The Princess: Princess Diana documentary uses archive to chart public and paparazzi obsession

The Princess: Princess Diana documentary uses archive to chart public and paparazzi obsession

“All we do is take pictures,” says an unseen paparazzo midway through the new Princess Diana documentary, The Princess. “The decision to buy the pictures is taken by the picture editors of the world, and they buy the pictures so their readers can see them. So at the end of the day, the buck stops with the readers.”

It’s a cop-out, of course, and just one of the many unsettling voices laid over the film’s archival tapestry of news footage, television clips and tabloid shots, which resembles less historical record than it does some kind of elaborate media simulation; a woman’s life manufactured and sold to an eager public until her handlers decided she was expendable.

But the remark does summon those age-old specters of supply and demand. Who really killed Diana that fateful day in 1997, when her Mercedes collided with a Parisian pole at high speed? Was it the paparazzi? The Queen? Might it have been – to paraphrase Sympathy for the Devil – you and me?

After their divorce in 1996, Diana stayed in the Kensington Palace apartment she’d shared with Charles until her death the following year.(Supplied: Madman)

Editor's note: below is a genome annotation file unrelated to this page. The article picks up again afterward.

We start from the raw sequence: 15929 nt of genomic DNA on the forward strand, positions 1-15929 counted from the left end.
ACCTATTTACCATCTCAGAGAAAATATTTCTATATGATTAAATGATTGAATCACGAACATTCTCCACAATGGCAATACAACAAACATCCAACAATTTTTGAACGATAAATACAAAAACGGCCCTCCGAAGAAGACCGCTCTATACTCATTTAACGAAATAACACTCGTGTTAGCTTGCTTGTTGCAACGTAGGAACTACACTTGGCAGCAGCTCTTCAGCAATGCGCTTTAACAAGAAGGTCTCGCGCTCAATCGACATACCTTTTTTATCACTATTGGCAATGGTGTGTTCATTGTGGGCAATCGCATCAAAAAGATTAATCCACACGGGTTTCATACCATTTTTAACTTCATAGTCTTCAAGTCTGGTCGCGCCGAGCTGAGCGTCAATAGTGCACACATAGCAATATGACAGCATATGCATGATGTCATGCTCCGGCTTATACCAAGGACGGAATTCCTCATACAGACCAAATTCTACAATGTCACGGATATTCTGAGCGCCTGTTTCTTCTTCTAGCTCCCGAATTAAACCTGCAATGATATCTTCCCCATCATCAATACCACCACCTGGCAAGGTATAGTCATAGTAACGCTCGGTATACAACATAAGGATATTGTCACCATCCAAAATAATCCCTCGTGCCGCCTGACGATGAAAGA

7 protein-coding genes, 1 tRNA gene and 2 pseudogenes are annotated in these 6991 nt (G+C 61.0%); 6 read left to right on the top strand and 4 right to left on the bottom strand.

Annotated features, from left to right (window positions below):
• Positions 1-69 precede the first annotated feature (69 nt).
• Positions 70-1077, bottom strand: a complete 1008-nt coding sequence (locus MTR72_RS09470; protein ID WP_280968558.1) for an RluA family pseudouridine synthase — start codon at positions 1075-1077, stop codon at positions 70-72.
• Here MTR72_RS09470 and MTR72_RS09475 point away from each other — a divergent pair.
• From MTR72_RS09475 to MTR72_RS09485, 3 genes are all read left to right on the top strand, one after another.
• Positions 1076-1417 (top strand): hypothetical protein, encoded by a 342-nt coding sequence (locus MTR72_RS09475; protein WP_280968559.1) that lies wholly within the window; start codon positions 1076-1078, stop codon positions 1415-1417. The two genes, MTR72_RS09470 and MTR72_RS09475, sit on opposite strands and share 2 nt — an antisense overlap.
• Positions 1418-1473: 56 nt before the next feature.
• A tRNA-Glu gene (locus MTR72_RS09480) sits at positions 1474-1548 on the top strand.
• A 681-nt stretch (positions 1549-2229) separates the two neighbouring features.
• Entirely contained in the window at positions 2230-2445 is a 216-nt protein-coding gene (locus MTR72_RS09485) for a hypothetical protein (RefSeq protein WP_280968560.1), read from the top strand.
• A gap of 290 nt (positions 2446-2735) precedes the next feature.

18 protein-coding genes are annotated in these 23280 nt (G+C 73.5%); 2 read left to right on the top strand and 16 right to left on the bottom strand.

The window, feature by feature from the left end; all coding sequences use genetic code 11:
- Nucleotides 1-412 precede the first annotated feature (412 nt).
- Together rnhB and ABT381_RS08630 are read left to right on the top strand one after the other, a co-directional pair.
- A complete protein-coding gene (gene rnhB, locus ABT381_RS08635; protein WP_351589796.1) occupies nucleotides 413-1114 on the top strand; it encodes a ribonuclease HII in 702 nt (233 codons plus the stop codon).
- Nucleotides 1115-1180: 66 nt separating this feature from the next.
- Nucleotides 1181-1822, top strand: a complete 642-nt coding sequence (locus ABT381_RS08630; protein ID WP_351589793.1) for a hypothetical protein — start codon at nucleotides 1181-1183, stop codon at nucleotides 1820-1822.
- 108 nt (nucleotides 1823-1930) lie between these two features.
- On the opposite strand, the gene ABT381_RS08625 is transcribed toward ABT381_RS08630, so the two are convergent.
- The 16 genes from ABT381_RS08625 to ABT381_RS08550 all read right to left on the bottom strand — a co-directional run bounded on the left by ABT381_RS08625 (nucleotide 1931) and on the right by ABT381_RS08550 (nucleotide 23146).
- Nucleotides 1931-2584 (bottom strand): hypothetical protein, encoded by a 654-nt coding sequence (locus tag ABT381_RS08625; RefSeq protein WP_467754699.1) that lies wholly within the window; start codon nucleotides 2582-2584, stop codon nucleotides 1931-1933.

As one of the reigning titans of late-20th-century monoculture, the Princess of Wales was both a harbinger of our current 24/7 celebrity obsession and the last – alongside her fellow superstar deer-in-the-spotlights, Michael Jackson – of a literal dying breed of stars, their colossal fame complicated by narratives often dependent on, and at the mercy of, a ruthless media.

Comprised entirely of archival footage, the film captures the short, meteoric life of the world’s most photographed woman through the eyes of the mass media that surveilled her, moving from the tail end of Diana Spencer’s teenage years to the turbulent events of the 90s that played out across the tabloids.

It’s an approach that’s become more common in documentary cinema in recent years, especially in films that tangle with beloved famous figures, such as Asif Kapadia’s Amy, or the forthcoming David Bowie tribute Moonage Daydream; these are works that eschew talking heads and downplay overt editorialising, allowing the footage to speak for itself. (Frederick Wiseman, venerable master of the form, is owed quite a few checks.)